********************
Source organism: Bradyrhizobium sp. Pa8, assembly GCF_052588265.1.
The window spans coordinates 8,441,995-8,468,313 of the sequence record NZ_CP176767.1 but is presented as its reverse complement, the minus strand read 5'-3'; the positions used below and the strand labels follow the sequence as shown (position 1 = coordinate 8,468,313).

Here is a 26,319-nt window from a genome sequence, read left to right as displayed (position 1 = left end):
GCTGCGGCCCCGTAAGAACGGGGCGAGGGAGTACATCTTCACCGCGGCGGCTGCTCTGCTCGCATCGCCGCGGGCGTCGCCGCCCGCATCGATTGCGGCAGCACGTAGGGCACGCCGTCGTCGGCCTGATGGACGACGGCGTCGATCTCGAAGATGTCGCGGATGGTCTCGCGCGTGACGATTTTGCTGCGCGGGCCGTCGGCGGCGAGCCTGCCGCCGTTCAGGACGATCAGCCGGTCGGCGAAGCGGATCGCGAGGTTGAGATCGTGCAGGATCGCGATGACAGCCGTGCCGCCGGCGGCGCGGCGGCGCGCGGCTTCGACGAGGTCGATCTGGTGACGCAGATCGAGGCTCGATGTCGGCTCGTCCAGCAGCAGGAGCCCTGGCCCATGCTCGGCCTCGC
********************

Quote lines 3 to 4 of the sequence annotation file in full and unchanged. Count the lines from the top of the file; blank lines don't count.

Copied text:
Here is a 26,319-nt window from a genome sequence, read left to right as displayed (position 1 = left end):
GCTGCGGCCCCGTAAGAACGGGGCGAGGGAGTACATCTTCACCGCGGCGGCTGCTCTGCTCGCATCGCCGCGGGCGTCGCCGCCCGCATCGATTGCGGCAGCACGTAGGGCACGCCGTCGTCGGCCTGATGGACGACGGCGTCGATCTCGAAGATGTCGCGGATGGTCTCGCGCGTGACGATTTTGCTGCGCGGGCCGTCGGCGGCGAGCCTGCCGCCGTTCAGGACGATCAGCCGGTCGGCGAAGCGGATCGCGAGGTTGAGATCGTGCAGGATCGCGATGACAGCCGTGCCGCCGGCGGCGCGGCGGCGCGCGGCTTCGACGAGGTCGATCTGGTGACGCAGATCGAGGCTCGATGTCGGCTCGTCCAGCAGCAGGAGCCCTGGCCCATGCTCGGCCTCGC